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Farmers in a Quandary – Perspective from the Pub

Spending a couple of hours in a pub in South Canterbury talking to the locals last week there were two topics of interest. Will Jamie Joseph be able to overcome the ‘big noter’ syndrome from the recent Wellington imports to the Highlanders and why can’t farmers get the premium for products produced in 100% Pure New Zealand?

On the first the consensus was that Jamie would have no problems because the awe emanating from the Brad Thorn persona would overshadow any prima donna tendencies from the imports from Wellington. On the second the debate was less conclusive.

On the one hand some of the sheep and beef farmers in the pub circle felt the One Plan precedent will lead to an horrendous cost impost from the local councils, while others argued that less intensive farming of that sort would not be harmed. But what there was some agreement on was that New Zealand was failing to attract a premium for its products that emanate from this clean and green environment. Regardless of whether the clean and green is a myth or not, everyone agreed we weren’t converting that into a financial reality.

Debate raged as to why – from some suggesting consumers didn’t care so wouldn’t pay extra, to others saying government was undermining 100% Pure anyway and overseas we are increasingly being seen as hypocrites on that front, to a third strand of argument that ran our rejection of country of origin labelling was symptomatic of an indifferent attitude to the value of environmental credentials.

For the farmer then the spectre of increasing cost of compliance but no price premium for clean, green products as an offset, threatens a double whammy. What to do in order to adjust to the squeeze on margins was the focal point of the debate. Do we forget the whole matter and sign up to National’s obvious desertion of environmental aspirations, or do we reverse government’s recent admonishment of clean and green as a worthwhile brand that New Zealand can capitalise on financially?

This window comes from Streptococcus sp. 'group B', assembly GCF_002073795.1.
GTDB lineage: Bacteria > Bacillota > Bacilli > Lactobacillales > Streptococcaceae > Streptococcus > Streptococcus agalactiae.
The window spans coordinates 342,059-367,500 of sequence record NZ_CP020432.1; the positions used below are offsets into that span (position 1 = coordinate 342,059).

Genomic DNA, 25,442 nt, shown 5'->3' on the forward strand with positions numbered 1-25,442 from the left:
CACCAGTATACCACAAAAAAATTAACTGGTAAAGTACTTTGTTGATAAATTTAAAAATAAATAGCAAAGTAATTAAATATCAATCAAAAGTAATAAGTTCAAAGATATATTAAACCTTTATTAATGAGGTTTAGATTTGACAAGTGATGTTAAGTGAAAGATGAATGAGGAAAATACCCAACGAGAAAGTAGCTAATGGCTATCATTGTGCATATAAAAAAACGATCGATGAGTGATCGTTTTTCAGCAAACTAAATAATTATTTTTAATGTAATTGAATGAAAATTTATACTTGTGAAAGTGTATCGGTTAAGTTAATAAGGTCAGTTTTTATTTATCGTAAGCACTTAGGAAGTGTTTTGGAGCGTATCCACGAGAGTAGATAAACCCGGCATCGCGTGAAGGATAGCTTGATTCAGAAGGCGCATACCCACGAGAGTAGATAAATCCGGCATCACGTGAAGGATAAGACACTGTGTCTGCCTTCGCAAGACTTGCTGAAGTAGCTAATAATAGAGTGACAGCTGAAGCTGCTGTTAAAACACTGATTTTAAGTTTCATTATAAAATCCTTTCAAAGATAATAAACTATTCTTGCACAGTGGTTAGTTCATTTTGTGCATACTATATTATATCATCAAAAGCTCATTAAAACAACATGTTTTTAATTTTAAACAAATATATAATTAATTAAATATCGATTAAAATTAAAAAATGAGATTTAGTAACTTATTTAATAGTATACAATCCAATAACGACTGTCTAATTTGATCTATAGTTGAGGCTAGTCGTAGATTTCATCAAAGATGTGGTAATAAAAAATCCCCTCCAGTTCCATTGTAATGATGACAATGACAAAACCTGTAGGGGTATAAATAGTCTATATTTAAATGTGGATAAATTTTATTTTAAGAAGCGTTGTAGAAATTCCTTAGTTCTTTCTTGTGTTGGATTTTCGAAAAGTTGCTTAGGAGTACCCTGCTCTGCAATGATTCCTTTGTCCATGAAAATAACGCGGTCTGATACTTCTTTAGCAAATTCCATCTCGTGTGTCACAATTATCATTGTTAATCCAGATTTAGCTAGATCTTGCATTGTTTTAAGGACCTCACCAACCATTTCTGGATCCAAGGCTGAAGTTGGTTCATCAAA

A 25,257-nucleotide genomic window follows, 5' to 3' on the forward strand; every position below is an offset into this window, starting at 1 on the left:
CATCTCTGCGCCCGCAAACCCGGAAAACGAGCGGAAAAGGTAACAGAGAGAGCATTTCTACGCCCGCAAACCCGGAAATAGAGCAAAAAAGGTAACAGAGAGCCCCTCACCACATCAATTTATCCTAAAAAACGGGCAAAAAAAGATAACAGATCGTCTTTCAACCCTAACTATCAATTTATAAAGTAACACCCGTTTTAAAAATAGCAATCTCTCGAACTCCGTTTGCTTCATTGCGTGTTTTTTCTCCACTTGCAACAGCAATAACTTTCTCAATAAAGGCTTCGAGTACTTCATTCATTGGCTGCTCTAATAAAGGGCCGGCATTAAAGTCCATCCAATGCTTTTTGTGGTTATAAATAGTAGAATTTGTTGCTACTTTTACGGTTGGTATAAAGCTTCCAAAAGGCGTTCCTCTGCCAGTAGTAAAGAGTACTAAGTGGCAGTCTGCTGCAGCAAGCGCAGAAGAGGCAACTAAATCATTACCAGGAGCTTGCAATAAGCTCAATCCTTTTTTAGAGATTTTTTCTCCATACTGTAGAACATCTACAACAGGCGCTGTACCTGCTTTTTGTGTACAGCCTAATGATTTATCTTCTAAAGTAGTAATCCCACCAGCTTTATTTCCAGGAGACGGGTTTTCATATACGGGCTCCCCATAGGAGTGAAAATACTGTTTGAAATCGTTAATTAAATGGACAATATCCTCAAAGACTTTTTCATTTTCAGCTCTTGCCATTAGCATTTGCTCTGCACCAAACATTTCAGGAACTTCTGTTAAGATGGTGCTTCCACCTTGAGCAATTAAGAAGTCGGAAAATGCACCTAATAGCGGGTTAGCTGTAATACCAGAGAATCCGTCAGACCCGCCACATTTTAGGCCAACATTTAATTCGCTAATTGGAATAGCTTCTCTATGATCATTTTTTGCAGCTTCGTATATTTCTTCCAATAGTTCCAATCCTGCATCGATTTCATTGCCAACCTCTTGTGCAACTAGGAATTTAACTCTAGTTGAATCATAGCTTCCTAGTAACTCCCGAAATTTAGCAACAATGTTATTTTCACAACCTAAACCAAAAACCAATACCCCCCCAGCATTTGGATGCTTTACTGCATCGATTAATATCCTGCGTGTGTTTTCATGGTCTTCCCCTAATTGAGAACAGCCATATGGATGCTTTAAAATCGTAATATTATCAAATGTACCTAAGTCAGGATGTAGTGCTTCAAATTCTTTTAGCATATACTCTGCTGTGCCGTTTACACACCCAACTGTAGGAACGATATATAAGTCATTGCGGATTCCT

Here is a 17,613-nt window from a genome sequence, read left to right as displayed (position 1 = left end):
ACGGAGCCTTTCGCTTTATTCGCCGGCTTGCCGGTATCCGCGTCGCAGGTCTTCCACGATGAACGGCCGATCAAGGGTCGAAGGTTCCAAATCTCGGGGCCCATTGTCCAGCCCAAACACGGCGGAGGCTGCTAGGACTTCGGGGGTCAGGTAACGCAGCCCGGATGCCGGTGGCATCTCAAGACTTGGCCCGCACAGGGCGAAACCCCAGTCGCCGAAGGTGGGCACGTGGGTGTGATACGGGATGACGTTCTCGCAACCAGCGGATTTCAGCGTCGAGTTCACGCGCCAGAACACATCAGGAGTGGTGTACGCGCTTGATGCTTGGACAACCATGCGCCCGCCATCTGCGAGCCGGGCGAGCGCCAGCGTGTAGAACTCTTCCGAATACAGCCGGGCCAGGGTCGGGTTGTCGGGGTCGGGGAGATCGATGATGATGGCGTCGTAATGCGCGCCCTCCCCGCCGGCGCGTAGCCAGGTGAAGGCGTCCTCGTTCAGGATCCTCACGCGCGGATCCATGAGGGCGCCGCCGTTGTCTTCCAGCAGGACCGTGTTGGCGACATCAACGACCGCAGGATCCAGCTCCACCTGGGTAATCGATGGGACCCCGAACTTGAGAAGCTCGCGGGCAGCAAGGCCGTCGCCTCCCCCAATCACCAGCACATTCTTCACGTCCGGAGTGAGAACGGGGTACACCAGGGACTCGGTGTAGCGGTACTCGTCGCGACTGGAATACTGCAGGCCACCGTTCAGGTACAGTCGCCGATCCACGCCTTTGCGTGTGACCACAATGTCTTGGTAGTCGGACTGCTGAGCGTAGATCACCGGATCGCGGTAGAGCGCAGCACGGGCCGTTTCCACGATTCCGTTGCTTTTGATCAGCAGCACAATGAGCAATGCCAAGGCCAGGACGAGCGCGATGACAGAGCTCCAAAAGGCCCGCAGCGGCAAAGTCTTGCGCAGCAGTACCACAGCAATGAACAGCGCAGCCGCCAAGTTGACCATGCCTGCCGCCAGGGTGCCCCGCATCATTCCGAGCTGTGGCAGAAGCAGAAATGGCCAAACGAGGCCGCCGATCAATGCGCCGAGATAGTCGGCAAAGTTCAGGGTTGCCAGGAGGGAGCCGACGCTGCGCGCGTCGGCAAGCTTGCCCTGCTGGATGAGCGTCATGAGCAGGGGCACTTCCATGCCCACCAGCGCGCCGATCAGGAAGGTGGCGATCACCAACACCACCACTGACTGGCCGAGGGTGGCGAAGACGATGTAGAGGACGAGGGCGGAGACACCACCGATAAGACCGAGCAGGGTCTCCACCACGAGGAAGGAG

On that the debate in the pub couldn’t reach consensus but despite this impasse nobody was willing to argue that we should increase the pollution of our waterways without end. As so often is the case in these things though few were prepared to personally sacrifice profit in order to end the trend. Rather, the consensus was wait until we’re swilling in the effluent of our complacency and do something about it then.

We do get politicians that reflect our values.

  • http://www.facebook.com/marcuslangman Marcus Langman

    Anchor Milk costs a dollar more than budget brands. I would pay that if half the profit was going to a farmer led environmental cause. Until then, I’ll continue to buy it at $3.70. Apart from organics there is no premium “green” brand on the market.

  • mysolarquotes

    If we are going to continue farming livestock in NZ we have to off set those carbon emissions quickly. The longer we leave it the more it will cost the country. Solar power on dairy sheds are a great option – http://www.mysolarquotes.co.nz/about-solar-power/commercial/about-commercial-grid-connect/.

  • http://twitter.com/YMBFA jb

    Consumers buy on price. Even my (beef cattle and cereal crops farmer) brother-in-law. Pay x cents a litre more for milk, with the premium going directly to the dairy farmer? Not a chance. He’s not a dairy farmer, you see…..